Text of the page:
Wednesday, March 7, 2018

Along the Mauritania Border

Rather than trying to slip into Mauritania for two or three days and subjecting myself to its treacherous roads and nerve-racking border officials, I simply rode along its border for a hundred miles or so, stopping in at three border crossing sites across the Senegal River--one over a dam and the other two by ferry.

It was a relief to be approaching a border without having to worry about going through all the rigmarole, but I still couldn't help but feel a little tension, especially at the main crossing at Rosso with its swarm of hustlers and touts and money-changers.  Several jogged alongside me telling me I had passed the office where I needed to get my passport stamped.  None wanted to accept that I had simply come to give this ferry crossing a look.  

A primitive, small barge provided the transport. It wouldn't take much for an overloaded truck to capsize it. I didn't mind at all that I wouldn't be boarding it.  If I had decided to venture into Mauritania I would have chosen the dam.  It's a bit out of the way off the main highway, but said to have a minimum of hassle.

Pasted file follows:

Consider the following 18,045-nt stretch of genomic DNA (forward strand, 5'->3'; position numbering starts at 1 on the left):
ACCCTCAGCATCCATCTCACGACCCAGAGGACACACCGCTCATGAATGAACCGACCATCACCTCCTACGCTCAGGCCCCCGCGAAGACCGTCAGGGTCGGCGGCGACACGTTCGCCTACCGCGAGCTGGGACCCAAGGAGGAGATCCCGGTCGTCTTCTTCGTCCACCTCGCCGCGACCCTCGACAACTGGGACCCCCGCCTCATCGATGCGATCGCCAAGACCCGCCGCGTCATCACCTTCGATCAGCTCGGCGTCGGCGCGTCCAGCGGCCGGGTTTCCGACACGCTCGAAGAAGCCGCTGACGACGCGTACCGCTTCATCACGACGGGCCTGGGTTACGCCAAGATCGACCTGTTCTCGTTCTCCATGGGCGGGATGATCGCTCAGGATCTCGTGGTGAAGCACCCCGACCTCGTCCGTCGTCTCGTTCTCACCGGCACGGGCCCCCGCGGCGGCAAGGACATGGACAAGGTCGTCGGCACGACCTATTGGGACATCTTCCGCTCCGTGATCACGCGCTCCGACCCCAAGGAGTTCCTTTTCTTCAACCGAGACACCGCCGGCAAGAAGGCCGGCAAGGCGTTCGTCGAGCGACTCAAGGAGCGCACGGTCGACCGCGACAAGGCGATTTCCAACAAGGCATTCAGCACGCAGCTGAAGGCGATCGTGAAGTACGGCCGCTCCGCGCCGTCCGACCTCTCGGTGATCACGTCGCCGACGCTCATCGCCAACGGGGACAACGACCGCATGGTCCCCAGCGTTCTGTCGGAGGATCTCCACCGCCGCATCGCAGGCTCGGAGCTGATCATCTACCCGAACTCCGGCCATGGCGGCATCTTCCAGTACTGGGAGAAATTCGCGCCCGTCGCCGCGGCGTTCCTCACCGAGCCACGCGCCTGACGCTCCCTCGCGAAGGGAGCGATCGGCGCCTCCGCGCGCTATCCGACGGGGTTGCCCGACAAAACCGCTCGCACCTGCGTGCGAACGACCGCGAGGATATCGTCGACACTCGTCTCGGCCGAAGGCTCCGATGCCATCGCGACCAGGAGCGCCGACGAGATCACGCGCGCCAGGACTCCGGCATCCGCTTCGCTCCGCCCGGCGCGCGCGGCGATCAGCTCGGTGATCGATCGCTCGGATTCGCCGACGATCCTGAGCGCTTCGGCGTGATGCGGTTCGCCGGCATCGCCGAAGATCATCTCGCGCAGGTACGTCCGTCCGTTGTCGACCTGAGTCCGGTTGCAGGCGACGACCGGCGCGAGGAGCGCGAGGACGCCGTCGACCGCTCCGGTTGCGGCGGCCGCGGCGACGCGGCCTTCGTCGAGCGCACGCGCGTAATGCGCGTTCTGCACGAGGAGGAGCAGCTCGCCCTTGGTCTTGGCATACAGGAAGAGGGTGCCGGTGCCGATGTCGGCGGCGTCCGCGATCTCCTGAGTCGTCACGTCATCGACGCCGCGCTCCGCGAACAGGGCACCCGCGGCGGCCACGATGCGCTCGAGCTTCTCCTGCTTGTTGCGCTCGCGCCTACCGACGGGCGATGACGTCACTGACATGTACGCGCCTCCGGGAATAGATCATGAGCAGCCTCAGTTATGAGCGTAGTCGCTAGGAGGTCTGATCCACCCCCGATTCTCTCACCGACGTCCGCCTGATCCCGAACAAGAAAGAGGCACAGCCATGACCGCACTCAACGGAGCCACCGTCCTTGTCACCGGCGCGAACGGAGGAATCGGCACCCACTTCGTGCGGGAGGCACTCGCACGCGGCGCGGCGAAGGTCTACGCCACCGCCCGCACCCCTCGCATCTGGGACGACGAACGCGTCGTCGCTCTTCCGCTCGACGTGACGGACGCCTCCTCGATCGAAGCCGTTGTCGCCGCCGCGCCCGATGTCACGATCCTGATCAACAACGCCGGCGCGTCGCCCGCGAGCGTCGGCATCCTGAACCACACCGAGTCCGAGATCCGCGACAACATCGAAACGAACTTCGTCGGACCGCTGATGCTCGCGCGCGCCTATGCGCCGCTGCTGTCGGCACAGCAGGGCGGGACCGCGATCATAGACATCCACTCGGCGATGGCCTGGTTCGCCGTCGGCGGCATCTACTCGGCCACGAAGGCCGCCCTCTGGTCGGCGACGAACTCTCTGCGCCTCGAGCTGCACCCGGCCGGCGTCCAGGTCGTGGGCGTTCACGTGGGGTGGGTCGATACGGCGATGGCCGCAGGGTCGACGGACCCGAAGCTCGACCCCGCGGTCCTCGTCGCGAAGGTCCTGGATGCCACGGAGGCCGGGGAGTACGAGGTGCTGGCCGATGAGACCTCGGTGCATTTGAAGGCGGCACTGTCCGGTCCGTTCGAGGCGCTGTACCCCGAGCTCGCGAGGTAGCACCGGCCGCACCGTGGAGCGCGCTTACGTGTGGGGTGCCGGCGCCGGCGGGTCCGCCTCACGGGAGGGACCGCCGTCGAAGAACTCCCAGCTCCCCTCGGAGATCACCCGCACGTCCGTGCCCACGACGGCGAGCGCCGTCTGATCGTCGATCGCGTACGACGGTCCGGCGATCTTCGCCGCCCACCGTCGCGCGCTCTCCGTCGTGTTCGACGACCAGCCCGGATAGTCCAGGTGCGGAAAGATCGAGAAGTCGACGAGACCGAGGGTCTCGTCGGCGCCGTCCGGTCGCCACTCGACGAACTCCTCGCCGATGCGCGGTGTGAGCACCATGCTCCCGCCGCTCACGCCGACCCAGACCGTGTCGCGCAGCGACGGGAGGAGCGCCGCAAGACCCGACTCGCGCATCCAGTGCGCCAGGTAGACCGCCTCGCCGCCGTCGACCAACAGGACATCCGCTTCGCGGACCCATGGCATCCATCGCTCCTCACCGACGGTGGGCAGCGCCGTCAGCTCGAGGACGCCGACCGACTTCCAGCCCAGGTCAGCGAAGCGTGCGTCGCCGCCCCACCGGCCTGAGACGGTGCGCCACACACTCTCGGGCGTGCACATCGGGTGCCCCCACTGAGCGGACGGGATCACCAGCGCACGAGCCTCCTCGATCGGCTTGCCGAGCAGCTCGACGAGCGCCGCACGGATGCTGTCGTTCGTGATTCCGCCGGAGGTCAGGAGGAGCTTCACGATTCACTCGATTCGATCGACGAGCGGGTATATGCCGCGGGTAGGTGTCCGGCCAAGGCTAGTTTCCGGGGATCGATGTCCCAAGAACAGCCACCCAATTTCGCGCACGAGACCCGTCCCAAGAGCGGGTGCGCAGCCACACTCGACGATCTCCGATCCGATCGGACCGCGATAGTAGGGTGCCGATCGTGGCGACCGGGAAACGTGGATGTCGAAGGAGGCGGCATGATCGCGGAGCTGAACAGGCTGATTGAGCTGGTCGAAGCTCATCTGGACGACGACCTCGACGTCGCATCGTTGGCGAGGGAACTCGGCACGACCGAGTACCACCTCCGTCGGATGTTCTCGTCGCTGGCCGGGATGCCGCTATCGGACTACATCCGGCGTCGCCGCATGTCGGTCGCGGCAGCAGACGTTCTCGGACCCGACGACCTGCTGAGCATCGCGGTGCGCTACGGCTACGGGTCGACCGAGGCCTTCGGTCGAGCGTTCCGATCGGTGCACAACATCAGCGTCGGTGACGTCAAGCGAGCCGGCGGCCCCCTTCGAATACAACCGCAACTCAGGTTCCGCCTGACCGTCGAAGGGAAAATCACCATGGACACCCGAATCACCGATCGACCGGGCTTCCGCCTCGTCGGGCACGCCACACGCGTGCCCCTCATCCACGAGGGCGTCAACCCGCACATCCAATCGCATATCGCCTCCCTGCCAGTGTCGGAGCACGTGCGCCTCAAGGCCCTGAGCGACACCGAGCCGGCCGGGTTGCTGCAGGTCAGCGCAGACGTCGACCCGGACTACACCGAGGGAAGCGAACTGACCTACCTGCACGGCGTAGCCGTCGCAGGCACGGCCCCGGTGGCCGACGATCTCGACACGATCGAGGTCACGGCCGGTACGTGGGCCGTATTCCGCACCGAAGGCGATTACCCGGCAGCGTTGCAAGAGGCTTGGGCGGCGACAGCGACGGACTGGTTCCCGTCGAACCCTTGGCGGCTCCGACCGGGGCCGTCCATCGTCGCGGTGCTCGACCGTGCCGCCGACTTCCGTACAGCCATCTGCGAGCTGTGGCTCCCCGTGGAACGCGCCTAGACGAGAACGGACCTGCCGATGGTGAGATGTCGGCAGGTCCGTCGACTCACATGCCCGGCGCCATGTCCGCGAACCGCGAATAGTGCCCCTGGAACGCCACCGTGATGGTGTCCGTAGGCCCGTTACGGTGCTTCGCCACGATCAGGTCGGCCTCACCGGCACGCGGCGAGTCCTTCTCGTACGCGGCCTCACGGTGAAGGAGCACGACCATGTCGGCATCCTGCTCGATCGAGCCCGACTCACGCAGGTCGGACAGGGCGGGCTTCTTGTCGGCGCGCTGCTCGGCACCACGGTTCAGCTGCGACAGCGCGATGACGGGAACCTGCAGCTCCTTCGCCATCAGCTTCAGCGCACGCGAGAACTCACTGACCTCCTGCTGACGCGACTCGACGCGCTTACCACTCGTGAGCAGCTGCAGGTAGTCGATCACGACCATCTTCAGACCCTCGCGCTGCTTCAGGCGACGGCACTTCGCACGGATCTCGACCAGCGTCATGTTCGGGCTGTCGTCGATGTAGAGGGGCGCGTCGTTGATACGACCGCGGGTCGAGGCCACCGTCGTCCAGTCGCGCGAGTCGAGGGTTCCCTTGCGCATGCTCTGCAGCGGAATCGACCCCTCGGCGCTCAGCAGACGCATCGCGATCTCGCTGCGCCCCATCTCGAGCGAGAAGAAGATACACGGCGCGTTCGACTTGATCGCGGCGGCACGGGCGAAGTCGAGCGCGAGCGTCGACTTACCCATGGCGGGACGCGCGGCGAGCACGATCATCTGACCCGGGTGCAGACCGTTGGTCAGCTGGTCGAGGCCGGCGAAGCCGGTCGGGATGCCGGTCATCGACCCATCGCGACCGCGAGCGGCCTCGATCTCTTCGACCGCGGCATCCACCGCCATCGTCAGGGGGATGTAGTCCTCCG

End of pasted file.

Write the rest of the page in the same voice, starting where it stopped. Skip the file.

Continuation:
The river was rarely visible from the road that somewhat paralleled it.  The terrain alternated between barren desert and stretches where there was decent soil and irrigation had turned it productive.  There was sugar cane, rice, ochre, onions, melons and more.  One night I was able to camp on a path between rice paddies, but another night I was caught in a stretch of emptiness and ducked into a walled in compound of farm equipment when I noticed a security guard sitting at the entrance.  I assumed he was there for the night.  He was happy to let me pitch my tent inside.

Now that I'm shoulder to shoulder with the Sahara, the air has turned browner than ever with the wind stirring up the sand of this vast, ever-increasing desert the size of the continental US.  There were occssional irrigation canals where people went for water and could take a swim.  At one a cluster of women frantically waved at me as I passed.  I was surprised so see that several were topless and seemed to be beckoning.  None objected to being photographed.

No more baobabs, though I did have a glass of its juice specially prepared for me.  As I was sitting in the shade of a tree beside a village cemetery a young man, who introduced himself as Alieu, sauntered by and asked if I needed anything.  He had grown up in The Gambia so his English was fluent.  He had recently returned to the village of his grandfather and father, who were both buried in the cemetery, to farm their parcel of land.  He had been trying to make a go of it as a fisherman in St. Louis, but that is a tough life with lots of competition, so was glad to give the farming a try.  He resorted to the Internet regularly when he had questions of what to do.  I asked if there were any baobabs in the vicinity.  There weren't.  Next I asked if he liked baobab juice.  He said he did and said if I'd like some there was someone in the village who made it.